Instead of appointing a family member to administer an estate, you can hire a professional executor. We often get asked if this is a safe and better route. In a recent case, Sean contacted us to discuss this option. In his particular situation, he is from a blended family. His mother died and she is survived by three adult kids and a stepfather who was separated from his mother for a long time before her death. In his case, he is facing some possible trust issues. For example, the family could tentatively agree to equal shares, but the stepfather could claim full spousal status and kids could try to disqualify the stepdad (there is certainly an argument that he is not a spouse).

If the stepfather acts as the executor, the children may not be completely trusting. Similarly, if the children are the executors, the stepfather may have trust issues. With this complex family dynamic, an independent professional executor makes tons of sense. However, some of the heirs in Sean’s case were a bit concerned about handing over the reins and control of the entire estate to a stranger. Being apprehensive is completely understandable, but here’s why it still makes the most sense.

What is an Estate Accounting?

What is an Estate Accounting?

A professional executor will file a full accounting to close the estate. An accounting is an official record of all books. Everyone gets to see line by line every single dollar and cent that came in and went out of the estate. We are talking full transparency and disclosure. Every heir will get to see everything that happened without any questions. It’s all there in black and white. Professional executors do this not only to put everyone’s mind at ease, but it is also for their protection. Professional executors can only be released from liability from what they disclosed, which is why we disclose everything.

To put it bluntly, no matter how hard they try and how meticulously organized they are, amateur executors such as family members, friends, and neighbors keep terrible estate records. For example, in order for the estate to draft and file an estate accounting, our office has to work with the executor to gather all documents and records. Most of the time, many things are missing and there is a bunch of back and forth to find the missing documents. It costs the estate money to gather these docs and find the items that were never obtained or missing.

Usually, non-professional executor accountings are mediocre at best. On the contrary, professional executors will provide the estate with a clean and solid accounting. It’s not that we are more organized, it’s that professional executors are keenly aware of the risks of liability. We know that if we mess up, the courts will come down on us. We also know the end game, so we know how to start gathering and keep track of finances immediately upon starting the case. We are working the whole time towards producing a line-by-line accounting of all of the funds.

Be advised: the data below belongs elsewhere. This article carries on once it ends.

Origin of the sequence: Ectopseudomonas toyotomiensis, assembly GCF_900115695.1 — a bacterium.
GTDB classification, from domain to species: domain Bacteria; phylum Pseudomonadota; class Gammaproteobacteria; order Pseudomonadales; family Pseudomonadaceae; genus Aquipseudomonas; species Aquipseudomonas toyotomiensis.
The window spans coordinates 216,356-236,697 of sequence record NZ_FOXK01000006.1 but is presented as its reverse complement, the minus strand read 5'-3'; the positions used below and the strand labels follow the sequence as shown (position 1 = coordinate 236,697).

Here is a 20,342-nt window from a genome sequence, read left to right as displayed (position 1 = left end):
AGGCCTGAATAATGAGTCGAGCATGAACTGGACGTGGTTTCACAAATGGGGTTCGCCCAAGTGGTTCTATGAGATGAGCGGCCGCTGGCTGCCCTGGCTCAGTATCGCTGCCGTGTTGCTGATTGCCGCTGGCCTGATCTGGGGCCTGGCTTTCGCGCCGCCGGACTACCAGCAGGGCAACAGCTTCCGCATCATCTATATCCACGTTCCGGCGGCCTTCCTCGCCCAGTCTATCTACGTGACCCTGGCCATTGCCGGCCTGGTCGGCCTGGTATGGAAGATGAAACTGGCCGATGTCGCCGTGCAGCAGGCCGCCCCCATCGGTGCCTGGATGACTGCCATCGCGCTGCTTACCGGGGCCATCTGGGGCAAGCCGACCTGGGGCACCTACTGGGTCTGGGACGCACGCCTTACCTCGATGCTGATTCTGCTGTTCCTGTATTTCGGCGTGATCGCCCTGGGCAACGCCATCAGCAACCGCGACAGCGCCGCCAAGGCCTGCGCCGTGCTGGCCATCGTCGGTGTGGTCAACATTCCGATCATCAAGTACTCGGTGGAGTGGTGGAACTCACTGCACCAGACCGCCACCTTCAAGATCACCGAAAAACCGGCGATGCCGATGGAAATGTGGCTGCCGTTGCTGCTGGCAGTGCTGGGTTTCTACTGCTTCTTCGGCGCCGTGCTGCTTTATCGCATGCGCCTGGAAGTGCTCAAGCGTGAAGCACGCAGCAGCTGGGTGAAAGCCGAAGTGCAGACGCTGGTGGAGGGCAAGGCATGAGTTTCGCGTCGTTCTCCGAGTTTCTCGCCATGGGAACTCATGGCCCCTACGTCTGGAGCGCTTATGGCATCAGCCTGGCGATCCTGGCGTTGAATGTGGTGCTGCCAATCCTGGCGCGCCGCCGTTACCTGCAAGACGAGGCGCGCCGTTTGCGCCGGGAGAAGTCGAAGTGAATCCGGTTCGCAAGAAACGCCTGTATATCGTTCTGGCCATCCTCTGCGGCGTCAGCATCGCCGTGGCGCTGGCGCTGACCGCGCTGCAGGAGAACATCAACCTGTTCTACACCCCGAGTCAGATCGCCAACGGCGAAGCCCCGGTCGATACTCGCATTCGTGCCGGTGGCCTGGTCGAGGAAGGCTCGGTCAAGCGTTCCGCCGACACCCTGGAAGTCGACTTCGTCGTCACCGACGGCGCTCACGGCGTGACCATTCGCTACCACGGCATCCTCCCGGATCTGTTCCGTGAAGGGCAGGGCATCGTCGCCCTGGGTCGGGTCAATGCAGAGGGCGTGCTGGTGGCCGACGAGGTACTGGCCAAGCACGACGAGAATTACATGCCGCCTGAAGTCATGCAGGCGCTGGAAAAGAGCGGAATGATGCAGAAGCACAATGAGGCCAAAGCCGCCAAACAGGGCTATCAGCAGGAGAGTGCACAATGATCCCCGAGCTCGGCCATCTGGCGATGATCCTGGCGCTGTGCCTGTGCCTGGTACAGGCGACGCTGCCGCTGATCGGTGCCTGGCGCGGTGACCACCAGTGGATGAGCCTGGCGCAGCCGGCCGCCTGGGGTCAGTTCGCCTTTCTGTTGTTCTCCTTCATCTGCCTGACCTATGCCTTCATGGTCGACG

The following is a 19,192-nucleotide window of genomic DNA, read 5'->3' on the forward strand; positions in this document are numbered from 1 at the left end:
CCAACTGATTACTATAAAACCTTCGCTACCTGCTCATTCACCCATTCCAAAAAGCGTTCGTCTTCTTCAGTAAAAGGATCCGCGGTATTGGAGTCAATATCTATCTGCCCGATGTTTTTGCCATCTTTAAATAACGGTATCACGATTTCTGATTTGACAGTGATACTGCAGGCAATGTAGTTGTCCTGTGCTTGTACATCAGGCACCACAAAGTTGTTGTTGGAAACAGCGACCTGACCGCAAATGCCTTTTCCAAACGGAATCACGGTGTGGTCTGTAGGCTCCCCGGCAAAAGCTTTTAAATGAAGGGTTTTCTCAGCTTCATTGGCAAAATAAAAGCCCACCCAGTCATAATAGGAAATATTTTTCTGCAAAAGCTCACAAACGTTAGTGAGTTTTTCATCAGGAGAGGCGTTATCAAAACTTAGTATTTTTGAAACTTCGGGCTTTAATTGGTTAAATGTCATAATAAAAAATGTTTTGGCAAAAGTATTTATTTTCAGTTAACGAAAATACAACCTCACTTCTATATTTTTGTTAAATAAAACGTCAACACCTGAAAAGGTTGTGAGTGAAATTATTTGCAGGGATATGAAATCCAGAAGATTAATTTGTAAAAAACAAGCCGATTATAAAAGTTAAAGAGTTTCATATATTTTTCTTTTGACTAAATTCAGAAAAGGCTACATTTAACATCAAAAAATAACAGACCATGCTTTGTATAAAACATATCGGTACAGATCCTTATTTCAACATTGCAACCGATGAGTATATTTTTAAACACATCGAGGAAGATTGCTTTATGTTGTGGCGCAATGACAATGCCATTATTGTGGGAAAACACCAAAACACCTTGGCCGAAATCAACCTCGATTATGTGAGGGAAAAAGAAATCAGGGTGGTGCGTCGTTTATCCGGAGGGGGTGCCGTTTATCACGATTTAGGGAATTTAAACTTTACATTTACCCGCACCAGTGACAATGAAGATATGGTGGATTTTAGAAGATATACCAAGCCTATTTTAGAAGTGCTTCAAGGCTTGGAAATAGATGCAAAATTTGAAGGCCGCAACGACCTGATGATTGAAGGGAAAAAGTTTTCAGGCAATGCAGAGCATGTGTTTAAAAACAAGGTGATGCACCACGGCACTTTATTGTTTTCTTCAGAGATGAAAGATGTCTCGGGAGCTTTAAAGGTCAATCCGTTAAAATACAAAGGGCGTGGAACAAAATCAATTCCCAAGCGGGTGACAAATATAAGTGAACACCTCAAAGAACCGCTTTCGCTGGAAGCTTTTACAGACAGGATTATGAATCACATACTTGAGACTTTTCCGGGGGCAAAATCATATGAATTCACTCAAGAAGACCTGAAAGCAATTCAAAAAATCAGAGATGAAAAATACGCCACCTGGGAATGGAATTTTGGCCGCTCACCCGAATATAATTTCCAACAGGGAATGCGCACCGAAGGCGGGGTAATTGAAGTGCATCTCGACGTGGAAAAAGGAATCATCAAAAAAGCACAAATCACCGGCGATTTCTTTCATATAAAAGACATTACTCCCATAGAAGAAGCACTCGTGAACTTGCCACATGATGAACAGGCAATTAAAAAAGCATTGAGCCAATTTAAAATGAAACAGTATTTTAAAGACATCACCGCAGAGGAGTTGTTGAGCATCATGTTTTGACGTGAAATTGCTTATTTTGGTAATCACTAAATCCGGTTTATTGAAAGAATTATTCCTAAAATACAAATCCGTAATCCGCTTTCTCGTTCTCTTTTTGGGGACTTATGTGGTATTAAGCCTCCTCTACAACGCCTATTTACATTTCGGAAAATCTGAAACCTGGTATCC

What Does an Executor Bond Do?

What Does an Executor Bond Do?

An executor bond is an insurance against the executor for the benefit of the heirs. So, if the executor makes a mistake, loses something, or is an outright thief resulting in the heirs not receiving what they should have, then the bonding company will pay the claim. With a bond in place, the worse that will happen is that you, as an heir, get to file a claim against the bonding insurance company to get the money. It will then be the job of the insurance company to recover the funds from the executor, and not the heirs.

To get a bond you need exceptional credit, especially with large estates. Generally, they want 750+ credit scores. It is tough for some amateur executors to get a bond for this reason. As a professional executor, we have never had a problem getting a bond and have never had a claim against a bond. If not required, very often, we will get a bond anyway to put the heirs at ease. In some cases, the courts simply require them of the executor, regardless of experience.

When you work with a professional executor and request for them to be bonded, make sure you are ok with the payment of the premium. This is the amount that will be paid annually to the bonding company by the estate. The premium fluctuates depending on the size of the estate and the bond amount. We can certainly get a quote beforehand and you can decide if it’s worth the annual payment.

Are Co-Executors a Good Idea?

Are Co-Executors a Good Idea?

“We have too many cooks in the kitchen.”